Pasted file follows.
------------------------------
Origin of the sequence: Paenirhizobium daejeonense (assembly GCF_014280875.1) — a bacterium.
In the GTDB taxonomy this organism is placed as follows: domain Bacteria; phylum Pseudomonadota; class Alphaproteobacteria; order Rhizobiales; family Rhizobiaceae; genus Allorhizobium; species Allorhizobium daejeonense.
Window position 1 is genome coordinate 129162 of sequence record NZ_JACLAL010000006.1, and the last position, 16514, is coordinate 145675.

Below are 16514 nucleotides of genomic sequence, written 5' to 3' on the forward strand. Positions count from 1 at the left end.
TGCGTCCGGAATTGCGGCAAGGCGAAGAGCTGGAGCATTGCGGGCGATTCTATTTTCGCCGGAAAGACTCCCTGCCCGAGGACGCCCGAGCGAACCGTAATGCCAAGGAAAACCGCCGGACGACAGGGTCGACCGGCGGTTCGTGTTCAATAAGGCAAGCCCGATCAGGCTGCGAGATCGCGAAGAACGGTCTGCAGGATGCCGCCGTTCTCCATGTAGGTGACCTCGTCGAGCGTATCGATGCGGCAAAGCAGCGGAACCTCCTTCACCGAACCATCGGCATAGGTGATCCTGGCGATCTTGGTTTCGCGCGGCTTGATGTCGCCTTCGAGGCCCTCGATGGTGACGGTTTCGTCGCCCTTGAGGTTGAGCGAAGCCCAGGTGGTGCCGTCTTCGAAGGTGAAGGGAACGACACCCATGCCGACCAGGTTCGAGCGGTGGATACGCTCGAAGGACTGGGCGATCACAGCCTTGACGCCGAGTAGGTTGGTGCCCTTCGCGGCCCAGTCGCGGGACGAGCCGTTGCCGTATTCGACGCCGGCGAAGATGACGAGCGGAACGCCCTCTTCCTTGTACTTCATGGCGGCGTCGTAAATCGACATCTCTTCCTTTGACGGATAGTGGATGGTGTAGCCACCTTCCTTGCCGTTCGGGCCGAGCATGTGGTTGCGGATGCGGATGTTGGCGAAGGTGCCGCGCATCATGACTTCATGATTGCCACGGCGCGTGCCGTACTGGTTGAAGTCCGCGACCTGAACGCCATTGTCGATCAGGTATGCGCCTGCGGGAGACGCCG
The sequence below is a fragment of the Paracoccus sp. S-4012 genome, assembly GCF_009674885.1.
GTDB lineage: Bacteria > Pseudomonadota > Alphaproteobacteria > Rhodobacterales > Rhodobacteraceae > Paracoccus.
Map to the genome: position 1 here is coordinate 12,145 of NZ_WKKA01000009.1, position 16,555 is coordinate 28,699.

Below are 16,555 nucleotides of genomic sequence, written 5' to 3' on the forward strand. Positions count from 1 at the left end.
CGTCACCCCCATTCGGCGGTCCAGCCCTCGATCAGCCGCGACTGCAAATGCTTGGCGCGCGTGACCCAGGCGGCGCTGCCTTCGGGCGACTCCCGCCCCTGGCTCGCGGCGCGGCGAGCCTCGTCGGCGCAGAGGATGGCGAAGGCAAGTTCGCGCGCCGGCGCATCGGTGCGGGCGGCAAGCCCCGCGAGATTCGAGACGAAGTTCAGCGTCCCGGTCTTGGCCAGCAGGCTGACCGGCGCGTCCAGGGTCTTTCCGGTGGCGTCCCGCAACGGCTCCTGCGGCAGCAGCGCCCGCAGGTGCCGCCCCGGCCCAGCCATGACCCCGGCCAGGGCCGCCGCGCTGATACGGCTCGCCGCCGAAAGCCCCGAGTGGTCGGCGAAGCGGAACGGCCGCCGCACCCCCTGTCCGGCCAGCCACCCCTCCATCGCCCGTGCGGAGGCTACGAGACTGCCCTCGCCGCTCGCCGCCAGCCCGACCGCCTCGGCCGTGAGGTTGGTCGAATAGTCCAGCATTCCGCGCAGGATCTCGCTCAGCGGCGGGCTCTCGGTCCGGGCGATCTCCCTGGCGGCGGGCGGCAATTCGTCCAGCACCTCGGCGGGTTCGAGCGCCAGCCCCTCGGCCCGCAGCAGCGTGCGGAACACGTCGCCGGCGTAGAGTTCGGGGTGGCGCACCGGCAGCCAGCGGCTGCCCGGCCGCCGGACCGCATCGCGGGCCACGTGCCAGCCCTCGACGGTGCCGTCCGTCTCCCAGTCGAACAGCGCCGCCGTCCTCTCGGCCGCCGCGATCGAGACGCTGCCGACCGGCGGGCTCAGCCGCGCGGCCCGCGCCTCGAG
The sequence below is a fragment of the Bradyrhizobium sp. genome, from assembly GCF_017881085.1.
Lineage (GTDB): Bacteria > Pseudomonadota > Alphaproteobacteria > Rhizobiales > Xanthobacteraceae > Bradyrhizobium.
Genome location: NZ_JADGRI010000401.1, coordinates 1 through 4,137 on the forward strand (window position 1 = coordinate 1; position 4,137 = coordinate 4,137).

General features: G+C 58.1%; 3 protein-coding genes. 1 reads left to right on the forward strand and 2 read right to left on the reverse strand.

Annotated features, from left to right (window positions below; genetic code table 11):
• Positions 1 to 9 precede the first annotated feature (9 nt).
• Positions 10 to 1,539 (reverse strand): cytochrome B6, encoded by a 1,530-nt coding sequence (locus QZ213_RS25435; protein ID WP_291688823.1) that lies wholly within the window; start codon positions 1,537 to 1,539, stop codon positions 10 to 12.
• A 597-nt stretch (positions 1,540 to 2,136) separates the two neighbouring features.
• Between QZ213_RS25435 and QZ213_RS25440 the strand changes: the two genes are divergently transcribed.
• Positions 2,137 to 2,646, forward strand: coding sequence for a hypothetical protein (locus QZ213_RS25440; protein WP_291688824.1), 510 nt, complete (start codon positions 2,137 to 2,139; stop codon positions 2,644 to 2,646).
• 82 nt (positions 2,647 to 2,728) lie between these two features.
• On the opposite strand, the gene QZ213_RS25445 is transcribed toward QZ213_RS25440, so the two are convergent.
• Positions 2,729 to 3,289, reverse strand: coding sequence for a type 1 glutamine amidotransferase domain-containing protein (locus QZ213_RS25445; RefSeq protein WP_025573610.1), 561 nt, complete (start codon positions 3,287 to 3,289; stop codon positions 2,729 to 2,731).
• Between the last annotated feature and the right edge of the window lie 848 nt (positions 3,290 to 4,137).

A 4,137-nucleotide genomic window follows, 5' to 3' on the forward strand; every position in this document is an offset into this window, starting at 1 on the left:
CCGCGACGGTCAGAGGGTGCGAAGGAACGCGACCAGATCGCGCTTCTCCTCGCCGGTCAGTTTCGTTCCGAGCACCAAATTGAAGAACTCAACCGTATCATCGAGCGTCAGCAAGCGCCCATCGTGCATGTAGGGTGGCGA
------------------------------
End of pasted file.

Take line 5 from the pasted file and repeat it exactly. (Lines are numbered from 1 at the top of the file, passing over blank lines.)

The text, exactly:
TGCGTCCGGAATTGCGGCAAGGCGAAGAGCTGGAGCATTGCGGGCGATTCTATTTTCGCCGGAAAGACTCCCTGCCCGAGGACGCCCGAGCGAACCGTAATGCCAAGGAAAACCGCCGGACGACAGGGTCGACCGGCGGTTCGTGTTCAATAAGGCAAGCCCGATCAGGCTGCGAGATCGCGAAGAACGGTCTGCAGGATGCCGCCGTTCTCCATGTAGGTGACCTCGTCGAGCGTATCGATGCGGCAAAGCAGCGGAACCTCCTTCACCGAACCATCGGCATAGGTGATCCTGGCGATCTTGGTTTCGCGCGGCTTGATGTCGCCTTCGAGGCCCTCGATGGTGACGGTTTCGTCGCCCTTGAGGTTGAGCGAAGCCCAGGTGGTGCCGTCTTCGAAGGTGAAGGGAACGACACCCATGCCGACCAGGTTCGAGCGGTGGATACGCTCGAAGGACTGGGCGATCACAGCCTTGACGCCGAGTAGGTTGGTGCCCTTCGCGGCCCAGTCGCGGGACGAGCCGTTGCCGTATTCGACGCCGGCGAAGATGACGAGCGGAACGCCCTCTTCCTTGTACTTCATGGCGGCGTCGTAAATCGACATCTCTTCCTTTGACGGATAGTGGATGGTGTAGCCACCTTCCTTGCCGTTCGGGCCGAGCATGTGGTTGCGGATGCGGATGTTGGCGAAGGTGCCGCGCATCATGACTTCATGATTGCCACGGCGCGTGCCGTACTGGTTGAAGTCCGCGACCTGAACGCCATTGTCGATCAGGTATGCGCCTGCGGGAGACGCCG